Grassland biomes are large, rolling terrains of grasses, flowers and herbs. Latitude, soil and local climates for the most part determine what kinds of plants grow in a particular grassland. A grassland is a region where the average annual precipitation is great enough to support grasses, and in some areas a few trees. The precipitation is so eratic that drought and fire prevent large forests from growing. Grasses can survive fires because they grow from the bottom instead of the top. Their stems can grow again after being burned off. When the settlers of the United States moved westward, they found that the grasslands, or prairies as they called them, were more than just dry, flat areas. There are two different types of grasslands; tall-grass, which are humid and very wet, and short-grass, which are dry, with hotter summers and colder winters than the tall-grass prairie. Grassland biomes can be found in the middle latitudes, in the interiors of continents. by Sam M. 2000 Bibliography:
Grasslands Threats, Wetlands Threats - National GeographicA quarter of Earth was once covered by grasslands, but much of these have now been turned into farms. This has resulted in a widespread loss of wildlife habitat. Grassland soil is rich, and almost anything can be grown there. But poor agricultural practices can ruin soil and turn grassland into lifeless, barren spaces. If crops are not rotated properly, nutrients in the soil are stripped out, and nothing can be grown for several years. Compared to grassland, cropland provides few or no resources for breeding birds. Threats Solutions Continue education efforts on how to protect the soil and prevent soil erosion.Protect and restore wetlands, which are an important part of grassland ecology.Rotate agricultural crops to prevent the sapping of nutrients.Plant trees as windbreaks.Conduct dry season burning to obtain fresh growth and to restore calcium to the soil that builds up in the dry grasses.
Grasslands -- National GeographicGrasslands go by many names. In the U.S. Midwest, they're known as prairies. In South America, they're called pampas. Central Eurasian grasslands are referred to as steppes, while in Africa they're named savannas. What they all have in common is grass as their naturally dominant vegetation. In fact, most grasslands are located between forests and deserts. There are two different kinds of grasslands: tropical and temperate. Tropical grasslands are warm year round, but usually have a dry and a rainy season. Temperate grasslands, which average between 10 and 30 inches (25 and 75 centimeters) of rain per year, have shorter grasses, sometimes just a few millimeters. The animals that live in temperate grasslands have adapted to the dry, windy conditions. When rainy season arrives, many grasslands become coated with flowers, some of which can survive well into winter with the help of underground storage organs and thick stem bases.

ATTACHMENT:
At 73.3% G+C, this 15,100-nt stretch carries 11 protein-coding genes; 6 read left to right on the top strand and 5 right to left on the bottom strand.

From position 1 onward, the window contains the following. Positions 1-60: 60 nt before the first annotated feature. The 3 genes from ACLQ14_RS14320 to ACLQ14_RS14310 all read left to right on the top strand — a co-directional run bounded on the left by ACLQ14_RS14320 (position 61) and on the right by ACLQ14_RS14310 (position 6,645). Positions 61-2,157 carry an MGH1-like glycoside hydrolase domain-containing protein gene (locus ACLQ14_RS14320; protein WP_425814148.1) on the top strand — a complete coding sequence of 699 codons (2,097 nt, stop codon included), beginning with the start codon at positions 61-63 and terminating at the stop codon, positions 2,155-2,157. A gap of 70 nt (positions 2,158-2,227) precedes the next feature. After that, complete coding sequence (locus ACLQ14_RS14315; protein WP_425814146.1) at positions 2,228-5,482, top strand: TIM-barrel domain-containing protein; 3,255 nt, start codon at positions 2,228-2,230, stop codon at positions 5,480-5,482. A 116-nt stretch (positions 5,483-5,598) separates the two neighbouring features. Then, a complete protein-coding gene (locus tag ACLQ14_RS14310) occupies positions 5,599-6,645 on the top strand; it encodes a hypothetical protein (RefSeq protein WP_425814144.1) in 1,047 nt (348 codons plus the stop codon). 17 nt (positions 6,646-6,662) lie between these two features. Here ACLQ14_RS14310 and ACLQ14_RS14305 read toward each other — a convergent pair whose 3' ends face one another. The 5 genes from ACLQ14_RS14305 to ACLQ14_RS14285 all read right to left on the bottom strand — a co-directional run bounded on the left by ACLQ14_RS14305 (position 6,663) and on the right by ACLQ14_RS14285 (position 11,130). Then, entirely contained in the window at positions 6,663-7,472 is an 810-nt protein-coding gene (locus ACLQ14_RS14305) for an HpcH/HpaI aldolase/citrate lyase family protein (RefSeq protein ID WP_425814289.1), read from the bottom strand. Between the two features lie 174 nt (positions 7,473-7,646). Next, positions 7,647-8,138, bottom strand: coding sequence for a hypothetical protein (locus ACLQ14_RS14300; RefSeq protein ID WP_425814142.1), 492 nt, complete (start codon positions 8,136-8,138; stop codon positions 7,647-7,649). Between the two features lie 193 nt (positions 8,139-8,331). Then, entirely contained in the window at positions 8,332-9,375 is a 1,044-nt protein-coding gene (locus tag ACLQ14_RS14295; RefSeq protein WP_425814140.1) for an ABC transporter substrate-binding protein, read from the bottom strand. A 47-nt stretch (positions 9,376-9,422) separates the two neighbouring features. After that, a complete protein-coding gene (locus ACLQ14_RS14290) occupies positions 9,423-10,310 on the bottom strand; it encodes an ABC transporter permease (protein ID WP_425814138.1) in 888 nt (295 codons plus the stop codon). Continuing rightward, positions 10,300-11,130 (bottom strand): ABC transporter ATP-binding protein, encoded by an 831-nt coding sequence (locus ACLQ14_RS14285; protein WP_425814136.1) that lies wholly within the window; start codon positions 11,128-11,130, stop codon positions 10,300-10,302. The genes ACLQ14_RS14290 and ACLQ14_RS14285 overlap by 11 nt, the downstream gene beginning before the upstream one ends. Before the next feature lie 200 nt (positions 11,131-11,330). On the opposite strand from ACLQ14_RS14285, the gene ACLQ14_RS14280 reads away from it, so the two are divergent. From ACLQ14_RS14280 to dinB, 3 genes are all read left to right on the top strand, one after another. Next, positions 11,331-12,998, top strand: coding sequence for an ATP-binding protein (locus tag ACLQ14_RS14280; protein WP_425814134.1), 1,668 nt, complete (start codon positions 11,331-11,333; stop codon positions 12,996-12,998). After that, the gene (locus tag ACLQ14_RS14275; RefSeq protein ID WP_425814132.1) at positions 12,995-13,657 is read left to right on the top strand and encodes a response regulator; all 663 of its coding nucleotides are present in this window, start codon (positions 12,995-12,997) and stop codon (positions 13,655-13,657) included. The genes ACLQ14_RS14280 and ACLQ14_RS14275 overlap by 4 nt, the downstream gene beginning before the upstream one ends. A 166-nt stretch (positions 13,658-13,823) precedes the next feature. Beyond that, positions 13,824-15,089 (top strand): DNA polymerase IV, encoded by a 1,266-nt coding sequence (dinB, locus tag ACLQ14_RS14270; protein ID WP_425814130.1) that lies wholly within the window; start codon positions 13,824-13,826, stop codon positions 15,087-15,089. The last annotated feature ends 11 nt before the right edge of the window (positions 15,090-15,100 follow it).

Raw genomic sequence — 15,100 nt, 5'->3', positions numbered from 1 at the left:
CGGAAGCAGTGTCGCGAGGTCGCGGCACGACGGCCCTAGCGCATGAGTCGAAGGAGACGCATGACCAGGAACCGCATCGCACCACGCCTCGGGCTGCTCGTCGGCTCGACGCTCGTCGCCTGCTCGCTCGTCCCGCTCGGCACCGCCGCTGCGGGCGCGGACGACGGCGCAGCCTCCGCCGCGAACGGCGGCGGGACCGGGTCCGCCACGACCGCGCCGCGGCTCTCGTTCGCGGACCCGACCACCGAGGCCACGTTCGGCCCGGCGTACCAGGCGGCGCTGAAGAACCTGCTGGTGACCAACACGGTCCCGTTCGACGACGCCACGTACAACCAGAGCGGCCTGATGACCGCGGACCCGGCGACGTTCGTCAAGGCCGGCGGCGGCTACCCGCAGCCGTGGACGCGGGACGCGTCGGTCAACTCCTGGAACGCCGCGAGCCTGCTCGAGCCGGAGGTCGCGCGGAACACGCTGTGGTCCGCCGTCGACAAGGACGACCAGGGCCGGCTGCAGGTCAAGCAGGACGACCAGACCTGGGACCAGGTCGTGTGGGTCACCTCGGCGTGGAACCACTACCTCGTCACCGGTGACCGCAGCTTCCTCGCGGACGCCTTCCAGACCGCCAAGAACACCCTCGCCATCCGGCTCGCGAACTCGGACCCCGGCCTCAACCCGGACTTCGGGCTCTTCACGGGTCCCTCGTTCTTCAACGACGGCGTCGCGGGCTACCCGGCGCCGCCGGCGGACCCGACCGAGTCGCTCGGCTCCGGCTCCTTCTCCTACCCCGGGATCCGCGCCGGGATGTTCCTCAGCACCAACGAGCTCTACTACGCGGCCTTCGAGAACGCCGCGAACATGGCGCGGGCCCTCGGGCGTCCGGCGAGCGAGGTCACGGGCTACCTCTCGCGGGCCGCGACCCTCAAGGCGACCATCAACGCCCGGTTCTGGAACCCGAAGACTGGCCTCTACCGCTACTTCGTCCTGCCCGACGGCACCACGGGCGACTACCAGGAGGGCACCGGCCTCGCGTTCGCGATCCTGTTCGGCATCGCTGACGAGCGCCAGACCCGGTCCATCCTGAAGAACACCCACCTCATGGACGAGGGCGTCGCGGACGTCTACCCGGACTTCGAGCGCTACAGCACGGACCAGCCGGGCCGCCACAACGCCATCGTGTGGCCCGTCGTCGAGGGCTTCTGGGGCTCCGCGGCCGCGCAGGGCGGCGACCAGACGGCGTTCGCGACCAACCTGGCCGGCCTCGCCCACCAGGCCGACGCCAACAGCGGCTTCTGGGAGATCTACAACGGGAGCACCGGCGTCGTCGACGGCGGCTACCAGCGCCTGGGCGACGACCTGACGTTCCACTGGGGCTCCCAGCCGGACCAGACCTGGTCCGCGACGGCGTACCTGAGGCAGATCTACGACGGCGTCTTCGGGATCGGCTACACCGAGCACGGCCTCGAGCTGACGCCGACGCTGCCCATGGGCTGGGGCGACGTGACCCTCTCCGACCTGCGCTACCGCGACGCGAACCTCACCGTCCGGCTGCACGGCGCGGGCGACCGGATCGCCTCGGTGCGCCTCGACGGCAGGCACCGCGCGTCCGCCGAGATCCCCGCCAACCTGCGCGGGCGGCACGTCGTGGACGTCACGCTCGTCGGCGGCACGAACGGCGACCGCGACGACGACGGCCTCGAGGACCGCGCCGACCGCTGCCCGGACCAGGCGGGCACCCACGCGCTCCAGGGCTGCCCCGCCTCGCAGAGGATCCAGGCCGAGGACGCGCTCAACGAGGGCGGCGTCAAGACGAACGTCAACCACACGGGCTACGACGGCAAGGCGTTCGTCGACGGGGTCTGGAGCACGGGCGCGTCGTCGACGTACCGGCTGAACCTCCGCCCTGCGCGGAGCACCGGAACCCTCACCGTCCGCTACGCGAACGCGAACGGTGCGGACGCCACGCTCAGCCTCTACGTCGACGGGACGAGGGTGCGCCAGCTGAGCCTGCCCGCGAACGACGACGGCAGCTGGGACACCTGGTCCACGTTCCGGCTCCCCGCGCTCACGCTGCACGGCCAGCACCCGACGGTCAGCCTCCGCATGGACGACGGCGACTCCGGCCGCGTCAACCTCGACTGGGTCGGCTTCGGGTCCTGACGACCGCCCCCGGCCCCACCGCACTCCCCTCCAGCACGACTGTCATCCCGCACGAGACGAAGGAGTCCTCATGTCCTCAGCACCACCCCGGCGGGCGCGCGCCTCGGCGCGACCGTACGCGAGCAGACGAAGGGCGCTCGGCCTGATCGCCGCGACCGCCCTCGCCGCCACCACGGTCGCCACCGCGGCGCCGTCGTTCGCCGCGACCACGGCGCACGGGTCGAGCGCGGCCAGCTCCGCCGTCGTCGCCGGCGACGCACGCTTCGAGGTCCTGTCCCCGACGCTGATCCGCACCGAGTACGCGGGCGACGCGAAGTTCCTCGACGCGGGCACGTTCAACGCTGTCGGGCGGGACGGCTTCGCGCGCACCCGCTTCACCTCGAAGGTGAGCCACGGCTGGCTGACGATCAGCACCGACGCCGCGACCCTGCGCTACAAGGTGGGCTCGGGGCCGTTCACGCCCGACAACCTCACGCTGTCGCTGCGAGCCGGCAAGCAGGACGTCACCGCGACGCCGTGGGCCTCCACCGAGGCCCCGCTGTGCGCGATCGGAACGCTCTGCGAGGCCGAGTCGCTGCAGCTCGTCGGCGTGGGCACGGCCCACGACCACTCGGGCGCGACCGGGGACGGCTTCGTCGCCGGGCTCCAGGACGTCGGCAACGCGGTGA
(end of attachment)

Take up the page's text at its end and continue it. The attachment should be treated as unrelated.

Temperate Grasslands BiomeTemperate grasslands are a division of a larger biome grouping of grasslands that includes tropical savannas. Both biome types are characterized by a dominance of grasses, yet temperate grasslands differ significantly from savannas. First unlike savannas that can have trees and shrubs scattered throughout, temperate grasslands have trees and shrubs absent. Temperate grasslands are also found in less tropical ecosystems and thus have a larger temperate fluctuation during the year. Temperatures in temperate grasslands can vary tremendously which has a large impact on growing seasons. Regional Expressions: Temperate Grasslands are found throughout the globe, generally in the interiors of the continents and north or south of the tropic of cancer/capercorn. Veldts of South Africa Puszta of Hungary Pampas of Argentina/Uruguay Steppes of Russia / China Plains and Prairies of North America Minor Expressions: There are smaller local expressions of grasslands as well. Text is temporary.
Global Warming May Lower Grassland Quality -- ScienceDailyRising atmospheric carbon dioxide (CO2) concentrations and air temperatures may lead to an increase in plant production, but a gradual decline in soil carbon and nitrogen. That's according to study findings reported by Agricultural Research Service (ARS) and Colorado State University (CSU) scientists in the April issue of New Phytologist. The findings were the result of combined modeling and experimental exercises that explored the impacts of both warming and rising atmospheric CO2 on the ecology of native Great Plains grasslands. Plant physiologist Jack A. The modeling experiment exercise was designed to test the responses from a new experiment just begun in southern Wyoming, the Prairie Heating and CO2 Enrichment, or PHACE study. The scientists tailored an ecosystem model at the PHACE experiment site—based on the earlier experimental results—to help them investigate the effects of changes in climate and atmospheric CO2 in relation to carbon and nitrogen cycling.